Transfer Pricing in China – Why a holistic approach is key

This article appears in the February edition of our International Corporate Structures Newsletter.

We recently had the very good fortune to catch up with Martin Ng, the highly experienced, Shanghai-based Managing Partner of WTS China, to pick his brains about Transfer Pricing and related risks for foreign corporates in China, and also to uncover some of the personal motivations behind his professional role.

The extract below is a small part of the interview he kindly gave. We highly recommend reading the full interview on our blog here.

LCN: What do you see as the biggest mistake which multinational corporates make in managing transfer pricing risks in China?

MN: The biggest mistake is the lack of a holistic control over the TP risk in China’s circumstances in which tax, foreign exchange and customs administrations are much inter-related. Decisions are often made by overseas headquarters without due consideration to TP impacts to their Chinese subsidiaries. Some even do not have a centric TP policy for guiding the group’s pricing towards their Chinese subsidiaries’ functions and risks. Post-transaction compensations are often abused to beautify the gaps. The situation would simply go from bad to worse, as the compensation would reflect that the Chinese subsidiaries’ value contribution is under-estimated. Sometimes, it may trigger not only tax audit but also jeopardize cross-border fund flow.

LCN: Which types of supply tend to be most sensitive from a Chinese transfer pricing perspective?

MN: Service and royalty charges have become the spotlight of tax investigation in China. The Chinese tax authorities would assess, from BEPS perspectives, how the service is actually provided, how the royalty is granted, how the Chinese subsidiaries can benefit, how they match with the China entity in terms of functionality, risk level, business cycle, and whether the charges are reasonable, etc. For any cases involving a payment over USD 50,000 in one single remittance, the Chinese entity would need a tax settlement certificate before it can wire any funds overseas. In other words, if these intercompany charges are not well structured, they can be a major stumbling block to the Chinese operation.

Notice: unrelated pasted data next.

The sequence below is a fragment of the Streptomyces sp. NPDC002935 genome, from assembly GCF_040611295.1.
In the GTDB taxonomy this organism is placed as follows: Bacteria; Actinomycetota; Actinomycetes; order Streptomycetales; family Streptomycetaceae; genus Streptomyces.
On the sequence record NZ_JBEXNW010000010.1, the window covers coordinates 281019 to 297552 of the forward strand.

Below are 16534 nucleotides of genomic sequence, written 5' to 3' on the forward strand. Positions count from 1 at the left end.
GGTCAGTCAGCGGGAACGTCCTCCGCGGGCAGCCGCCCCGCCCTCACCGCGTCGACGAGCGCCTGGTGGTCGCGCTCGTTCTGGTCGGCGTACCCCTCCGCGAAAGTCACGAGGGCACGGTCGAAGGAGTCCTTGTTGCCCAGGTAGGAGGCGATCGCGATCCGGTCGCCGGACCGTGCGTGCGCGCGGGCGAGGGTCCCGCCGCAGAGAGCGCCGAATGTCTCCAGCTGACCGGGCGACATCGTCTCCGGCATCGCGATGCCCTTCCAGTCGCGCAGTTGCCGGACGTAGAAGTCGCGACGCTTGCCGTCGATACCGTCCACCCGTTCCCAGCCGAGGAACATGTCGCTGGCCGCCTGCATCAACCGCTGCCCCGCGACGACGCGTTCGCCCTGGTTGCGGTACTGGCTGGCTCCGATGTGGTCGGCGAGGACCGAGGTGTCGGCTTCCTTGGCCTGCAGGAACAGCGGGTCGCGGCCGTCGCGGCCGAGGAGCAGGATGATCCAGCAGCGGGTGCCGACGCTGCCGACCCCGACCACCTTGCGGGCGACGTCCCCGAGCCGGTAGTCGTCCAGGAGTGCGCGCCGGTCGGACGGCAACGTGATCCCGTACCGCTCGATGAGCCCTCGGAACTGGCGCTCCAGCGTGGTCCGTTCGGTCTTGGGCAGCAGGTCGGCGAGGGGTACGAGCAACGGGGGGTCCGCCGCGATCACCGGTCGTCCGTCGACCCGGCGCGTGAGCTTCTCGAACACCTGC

LCN: Who has been the most influential role model for your professional life?

MN: A Japanese chef in a medium-sized restaurant in Shibuya of Japan where I interned as a co-chef in 1989. It is no exaggeration to claim that his kitchen management style helped me define an early concept of “team working” and equipped me with the basic soft skill that I still find useful nowadays. The restaurant was right in front of one of the busiest train stations in Japan, and earned a soaring popularity among the non-stop commuters.  Its kitchen was run in three shifts a day, with each shift of ten staff.  They had their unique way of churning things out at a tongue-tied speed. For example, they always paired two guys together to serve a simple task. The twin could in one accord produce three banana splits in six seconds. In every six hours, the whole team was replaced by another shift of staff – noodles were still in the pan and soups were still boiling. Without any computer or message board, I see no sign of any interruption. It was a show of concentration, artful skills and sincere respect to the job. Tax practice is no exception an operation of team working and processes. It requires the similar techniques in leadership and process management.

Martin Ng can be contacted by email at martin.ng@wts.cn or by telephone on +86 21 50478665.

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